Luke does wish to show that true Israel (Zechariah, Elizabeth, Simeon, Anna) recognizes the Savior, even when Jesus’ own parents do not understand fully. Mary in a sense is put in perspective as one potential disciple (among many) who does not always have the clearest insight among those who are ‘true Israel’.(71) This lack of complete understanding on Mary’s part comes out at several points in the narrative. Luke 1.29, 34, and 2.33 all point in this direction and all these verses were probably composed by Luke. In 2.41-52 it is said explicitly of Mary and Joseph -καί α’υτοι ο’υ συνηκαν το ‘ρημα ‘ο ’ελάλησεν(2.50). Luke’s inclusion of this phrase says something about his own views on the matter of Mary’s understanding. Luke does not paint an idealized portrait of Mary, but is willing to reveal both her insight and her lack of understanding. Along with the statements or implications of Mary’s lack of full understanding, we have affirmations by Luke that Mary πάντα συνετήρει τα ’ρήματα ταυτα συμβάλλουσα ’εν τη καρδία α’υτης(2.19, cf. 2.51). Thus, we see that Luke is presenting Mary as an example of a person growing toward full understanding. The point is that it will take time for Mary to understand all that happens in the course of Jesus’ earthly life.(72) Raymond Brown says,

... Luke’s idea is that complete acceptance of the word of God, complete understanding of who Jesus is, and complete discipleship is not yet possible. This will come through the ministry of Jesus and particularly through the cross and resurrection. It is no accident that the final reaction of the parents of Jesus in the infancy narrative is very much like that of the disciples of Jesus after the third passion prediction: ‘They did not understand any of these things, and this word (réma) was hidden from them’ (18:34). But Luke does not leave Mary on the negative note of misunderstanding. Rather, in 2.51 he stresses her retention of what she has not yet understood and (implicitly - see 1:19) her continuing search to understand.(73)

In Luke 2.41-52 the tension between the claims of the physical and spiritual family on Jesus are made evident when Mary(74) speaks of His father (Joseph) and Jesus replies in terms of His real Father (God).(75) In the conclusion of the pericope the Evangelist deliberately draws on a certain parallel between Mary and Jesus. He states that Jesus grew in wisdom and stature, and also that Mary stored up information and gave it careful consideration so that she could understand her son. Thoughtful learning is a characteristic mark of the growing disciple (Luke 8.15,18 -21, 10.39).(76) It may be that Luke wishes to make clear that while Mary recognizes Jesus’ miraculous birth, she does not understand what this may imply in regard to His life work and mission. In this she would be like other disciples who do not understand fully until after the resurrection (Luke 24.45-47). Mary is thus a very approachable model of faith with its struggles for the Lukan audience.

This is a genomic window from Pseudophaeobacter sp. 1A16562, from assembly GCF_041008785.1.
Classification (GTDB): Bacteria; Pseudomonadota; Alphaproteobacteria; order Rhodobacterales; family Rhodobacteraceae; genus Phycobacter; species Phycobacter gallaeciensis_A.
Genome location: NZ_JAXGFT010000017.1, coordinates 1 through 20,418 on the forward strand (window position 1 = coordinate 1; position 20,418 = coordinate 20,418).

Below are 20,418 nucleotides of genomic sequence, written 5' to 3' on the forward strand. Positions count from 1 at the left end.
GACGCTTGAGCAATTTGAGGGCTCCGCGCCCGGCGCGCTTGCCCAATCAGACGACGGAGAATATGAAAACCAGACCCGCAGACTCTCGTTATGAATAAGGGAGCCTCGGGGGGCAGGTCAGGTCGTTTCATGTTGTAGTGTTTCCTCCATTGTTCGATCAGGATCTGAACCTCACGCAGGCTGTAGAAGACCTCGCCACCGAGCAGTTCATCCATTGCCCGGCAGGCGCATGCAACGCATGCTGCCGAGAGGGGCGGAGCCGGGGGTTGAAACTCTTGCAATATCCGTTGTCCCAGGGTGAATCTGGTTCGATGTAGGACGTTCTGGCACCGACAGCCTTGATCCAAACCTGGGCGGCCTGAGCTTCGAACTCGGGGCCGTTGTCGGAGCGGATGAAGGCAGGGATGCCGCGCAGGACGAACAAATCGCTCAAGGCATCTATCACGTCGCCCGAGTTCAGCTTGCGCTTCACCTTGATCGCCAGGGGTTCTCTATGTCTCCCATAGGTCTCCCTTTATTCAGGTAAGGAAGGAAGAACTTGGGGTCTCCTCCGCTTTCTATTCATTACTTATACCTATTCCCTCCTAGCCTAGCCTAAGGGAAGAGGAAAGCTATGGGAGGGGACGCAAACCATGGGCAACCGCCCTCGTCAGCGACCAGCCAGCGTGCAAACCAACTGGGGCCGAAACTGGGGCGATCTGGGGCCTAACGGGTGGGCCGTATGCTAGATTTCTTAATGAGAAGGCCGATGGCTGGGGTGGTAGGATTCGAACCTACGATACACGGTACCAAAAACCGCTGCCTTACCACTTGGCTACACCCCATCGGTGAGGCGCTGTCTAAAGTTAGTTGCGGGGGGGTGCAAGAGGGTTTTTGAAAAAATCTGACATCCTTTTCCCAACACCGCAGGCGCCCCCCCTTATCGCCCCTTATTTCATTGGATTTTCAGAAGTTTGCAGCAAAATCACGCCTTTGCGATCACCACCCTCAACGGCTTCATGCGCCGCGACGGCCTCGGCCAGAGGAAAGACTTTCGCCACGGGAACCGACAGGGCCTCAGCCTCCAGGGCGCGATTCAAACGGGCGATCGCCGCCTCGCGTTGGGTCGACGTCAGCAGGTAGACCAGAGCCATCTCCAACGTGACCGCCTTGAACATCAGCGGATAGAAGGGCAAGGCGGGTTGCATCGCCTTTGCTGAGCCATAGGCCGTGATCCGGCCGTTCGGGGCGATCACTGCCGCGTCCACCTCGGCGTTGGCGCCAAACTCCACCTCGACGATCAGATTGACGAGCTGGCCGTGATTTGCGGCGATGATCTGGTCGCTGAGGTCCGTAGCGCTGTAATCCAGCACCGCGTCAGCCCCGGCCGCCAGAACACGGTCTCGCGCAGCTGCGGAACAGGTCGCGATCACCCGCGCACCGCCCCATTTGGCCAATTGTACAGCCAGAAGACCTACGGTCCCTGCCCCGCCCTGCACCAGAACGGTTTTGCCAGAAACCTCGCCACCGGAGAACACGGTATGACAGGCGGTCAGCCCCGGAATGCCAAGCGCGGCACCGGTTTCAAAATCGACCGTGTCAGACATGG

In the investigation of the different portions of Luke 1 -2 we have assessed the material and now we must sum up its theological value in regard to Mary. She typifies the hopes of true Israel, embodies the hope of Israel, and exemplifies the proper response to God’s plan of salvation. As Elizabeth’s two blessings indicate, God has worked both through Mary’s faith response and through her motherhood to bring about the birth of the Savior. Mary’s central role in Luke’s infancy narrative is a result of God working through Mary’s spiritual and physical being. We have noted her central role in various places in the text: (1) the Evangelist composes a scene where Mary, not Joseph, receives revelation; (2) she sings the Magnificat; (3) by Elizabeth’s own words Mary is shown to be a more crucial figure than Elizabeth herself (1.41-45); (4) Simeon addresses Mary specifically (2.35); (5) Mary alone speaks for the family at Luke 2.48; (6) while many wonder at the events surrounding Jesus’ birth, twice Mary is said to ponder their significance (2.19, 51); (7) Mary in a unique way will feel the effects of Israel’s rejection of her son (2.35); (8) Mary links the various sections of this infancy narrative (1.39, 56, 2.5, 22, 39, 41; in Luke 2 Joseph and Mary link the events).

Mary reflects the overlap between the old and new ages - she continues to fulfil the requirements of the law, but believes in the new things God will do through her. Luke 1 -2 reveals that in the context of Judaism, God can and does reveal the equality of male and female as recipients and proclaimers of God’s revelation. True Israel is called to believe in what God is doing and also to see the blessedness of the motherhood of Mary (cf. Luke 1.42, 2.34). By presenting Mary as an example of true Israel, Luke is able to describe, through one individual, both the struggles of relating a Jewish heritage to God’s eschatological activities, and the struggles of relating material blessing and the physical family to spiritual blessing and the family of faith. Significantly, from the beginning of his Gospel, Luke stresses that physical and spiritual blessings are both part of the new thing God is doing. It is not a case of being either Jesus’ mother or His disciple, but of orienting her motherhood to the priorities of faith in God’s new activity through Jesus. Her struggles in this emerge in Luke 2.41-52. As part of Luke’s presentation of the reversal the Gospel brings about, Luke stresses the way women rejoice and are liberated as God acts. Elizabeth is liberated from the curse of barrenness and the reproach of Jewish men; Mary is liberated to sing and prophesy even in a situation where she would appear to be of questionable character; Anna is motivated to witness to those looking forward to the redemption of Jerusalem. The male characters in this narrative, however, either remain silent (Joseph), are struck dumb (Zechariah), or ask to be dismissed in peace (Simeon). While other figures in the infancy narrative fade into the background, Mary with her son are carried over into the ongoing story of the Gospel. In fact, she is the one female figure who reappears by name in Luke’s second volume, and to it we will now turn.